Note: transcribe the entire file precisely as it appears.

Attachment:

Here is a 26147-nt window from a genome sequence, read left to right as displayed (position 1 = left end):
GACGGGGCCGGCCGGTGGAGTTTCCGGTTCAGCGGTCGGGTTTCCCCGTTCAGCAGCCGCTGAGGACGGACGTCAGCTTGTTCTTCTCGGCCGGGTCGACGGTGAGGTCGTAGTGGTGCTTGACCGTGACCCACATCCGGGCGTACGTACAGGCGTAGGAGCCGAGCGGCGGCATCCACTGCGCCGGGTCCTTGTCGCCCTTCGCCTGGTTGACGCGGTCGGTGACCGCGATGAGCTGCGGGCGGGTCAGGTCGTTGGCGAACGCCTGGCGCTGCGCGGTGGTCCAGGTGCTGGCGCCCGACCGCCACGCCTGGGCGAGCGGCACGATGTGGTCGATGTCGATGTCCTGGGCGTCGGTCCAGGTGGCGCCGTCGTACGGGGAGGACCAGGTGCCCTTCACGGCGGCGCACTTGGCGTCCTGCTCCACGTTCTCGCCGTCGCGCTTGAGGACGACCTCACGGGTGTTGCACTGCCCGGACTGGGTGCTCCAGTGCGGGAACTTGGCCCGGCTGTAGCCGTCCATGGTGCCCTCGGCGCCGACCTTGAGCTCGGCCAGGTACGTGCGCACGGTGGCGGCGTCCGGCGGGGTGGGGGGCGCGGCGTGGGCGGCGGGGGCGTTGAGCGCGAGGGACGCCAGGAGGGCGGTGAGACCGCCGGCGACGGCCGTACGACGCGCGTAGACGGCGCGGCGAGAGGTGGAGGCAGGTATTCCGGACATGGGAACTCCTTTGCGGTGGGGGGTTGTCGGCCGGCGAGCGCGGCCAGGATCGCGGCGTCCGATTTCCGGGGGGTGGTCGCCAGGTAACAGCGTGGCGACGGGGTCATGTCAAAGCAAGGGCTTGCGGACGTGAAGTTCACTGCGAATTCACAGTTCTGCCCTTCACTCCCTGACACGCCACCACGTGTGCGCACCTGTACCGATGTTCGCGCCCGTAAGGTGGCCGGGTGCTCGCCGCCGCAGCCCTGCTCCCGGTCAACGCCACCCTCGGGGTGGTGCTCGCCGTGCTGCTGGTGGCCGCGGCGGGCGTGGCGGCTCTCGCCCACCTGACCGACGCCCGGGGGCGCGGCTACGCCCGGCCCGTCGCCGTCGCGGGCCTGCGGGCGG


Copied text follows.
Here is a 26147-nt window from a genome sequence, read left to right as displayed (position 1 = left end):
GACGGGGCCGGCCGGTGGAGTTTCCGGTTCAGCGGTCGGGTTTCCCCGTTCAGCAGCCGCTGAGGACGGACGTCAGCTTGTTCTTCTCGGCCGGGTCGACGGTGAGGTCGTAGTGGTGCTTGACCGTGACCCACATCCGGGCGTACGTACAGGCGTAGGAGCCGAGCGGCGGCATCCACTGCGCCGGGTCCTTGTCGCCCTTCGCCTGGTTGACGCGGTCGGTGACCGCGATGAGCTGCGGGCGGGTCAGGTCGTTGGCGAACGCCTGGCGCTGCGCGGTGGTCCAGGTGCTGGCGCCCGACCGCCACGCCTGGGCGAGCGGCACGATGTGGTCGATGTCGATGTCCTGGGCGTCGGTCCAGGTGGCGCCGTCGTACGGGGAGGACCAGGTGCCCTTCACGGCGGCGCACTTGGCGTCCTGCTCCACGTTCTCGCCGTCGCGCTTGAGGACGACCTCACGGGTGTTGCACTGCCCGGACTGGGTGCTCCAGTGCGGGAACTTGGCCCGGCTGTAGCCGTCCATGGTGCCCTCGGCGCCGACCTTGAGCTCGGCCAGGTACGTGCGCACGGTGGCGGCGTCCGGCGGGGTGGGGGGCGCGGCGTGGGCGGCGGGGGCGTTGAGCGCGAGGGACGCCAGGAGGGCGGTGAGACCGCCGGCGACGGCCGTACGACGCGCGTAGACGGCGCGGCGAGAGGTGGAGGCAGGTATTCCGGACATGGGAACTCCTTTGCGGTGGGGGGTTGTCGGCCGGCGAGCGCGGCCAGGATCGCGGCGTCCGATTTCCGGGGGGTGGTCGCCAGGTAACAGCGTGGCGACGGGGTCATGTCAAAGCAAGGGCTTGCGGACGTGAAGTTCACTGCGAATTCACAGTTCTGCCCTTCACTCCCTGACACGCCACCACGTGTGCGCACCTGTACCGATGTTCGCGCCCGTAAGGTGGCCGGGTGCTCGCCGCCGCAGCCCTGCTCCCGGTCAACGCCACCCTCGGGGTGGTGCTCGCCGTGCTGCTGGTGGCCGCGGCGGGCGTGGCGGCTCTCGCCCACCTGACCGACGCCCGGGGGCGCGGCTACGCCCGGCCCGTCGCCGTCGCGGGCCTGCGGGCGG